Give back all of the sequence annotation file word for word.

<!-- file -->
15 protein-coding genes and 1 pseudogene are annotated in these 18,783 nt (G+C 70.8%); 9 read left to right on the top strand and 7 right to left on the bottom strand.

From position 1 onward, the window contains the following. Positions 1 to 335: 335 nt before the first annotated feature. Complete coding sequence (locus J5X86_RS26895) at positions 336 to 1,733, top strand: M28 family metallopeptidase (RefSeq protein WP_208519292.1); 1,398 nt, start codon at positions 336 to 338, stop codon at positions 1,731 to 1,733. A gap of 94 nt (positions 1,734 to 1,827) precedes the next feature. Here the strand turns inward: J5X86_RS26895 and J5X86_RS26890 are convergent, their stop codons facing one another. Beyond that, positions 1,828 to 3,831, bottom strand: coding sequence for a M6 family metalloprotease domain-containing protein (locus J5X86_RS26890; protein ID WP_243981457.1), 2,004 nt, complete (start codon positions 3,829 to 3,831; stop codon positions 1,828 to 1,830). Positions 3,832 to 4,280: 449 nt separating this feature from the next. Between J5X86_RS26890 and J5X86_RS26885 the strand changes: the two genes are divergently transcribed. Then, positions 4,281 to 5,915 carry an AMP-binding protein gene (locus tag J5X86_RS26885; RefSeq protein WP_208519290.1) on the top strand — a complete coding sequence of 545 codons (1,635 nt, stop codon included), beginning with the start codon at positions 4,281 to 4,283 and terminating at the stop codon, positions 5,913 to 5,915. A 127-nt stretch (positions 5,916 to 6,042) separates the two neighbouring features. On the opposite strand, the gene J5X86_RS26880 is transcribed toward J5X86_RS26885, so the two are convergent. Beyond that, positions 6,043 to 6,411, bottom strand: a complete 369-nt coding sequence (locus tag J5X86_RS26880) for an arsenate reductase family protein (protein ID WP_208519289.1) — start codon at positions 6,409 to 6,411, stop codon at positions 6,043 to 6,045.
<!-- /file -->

15 protein-coding genes and 1 pseudogene are annotated in these 18,783 nt (G+C 70.8%); 9 read left to right on the top strand and 7 right to left on the bottom strand.

From position 1 onward, the window contains the following. Positions 1 to 335: 335 nt before the first annotated feature. Complete coding sequence (locus J5X86_RS26895) at positions 336 to 1,733, top strand: M28 family metallopeptidase (RefSeq protein WP_208519292.1); 1,398 nt, start codon at positions 336 to 338, stop codon at positions 1,731 to 1,733. A gap of 94 nt (positions 1,734 to 1,827) precedes the next feature. Here the strand turns inward: J5X86_RS26895 and J5X86_RS26890 are convergent, their stop codons facing one another. Beyond that, positions 1,828 to 3,831, bottom strand: coding sequence for a M6 family metalloprotease domain-containing protein (locus J5X86_RS26890; protein ID WP_243981457.1), 2,004 nt, complete (start codon positions 3,829 to 3,831; stop codon positions 1,828 to 1,830). Positions 3,832 to 4,280: 449 nt separating this feature from the next. Between J5X86_RS26890 and J5X86_RS26885 the strand changes: the two genes are divergently transcribed. Then, positions 4,281 to 5,915 carry an AMP-binding protein gene (locus tag J5X86_RS26885; RefSeq protein WP_208519290.1) on the top strand — a complete coding sequence of 545 codons (1,635 nt, stop codon included), beginning with the start codon at positions 4,281 to 4,283 and terminating at the stop codon, positions 5,913 to 5,915. A 127-nt stretch (positions 5,916 to 6,042) separates the two neighbouring features. On the opposite strand, the gene J5X86_RS26880 is transcribed toward J5X86_RS26885, so the two are convergent. Beyond that, positions 6,043 to 6,411, bottom strand: a complete 369-nt coding sequence (locus tag J5X86_RS26880) for an arsenate reductase family protein (protein ID WP_208519289.1) — start codon at positions 6,409 to 6,411, stop codon at positions 6,043 to 6,045.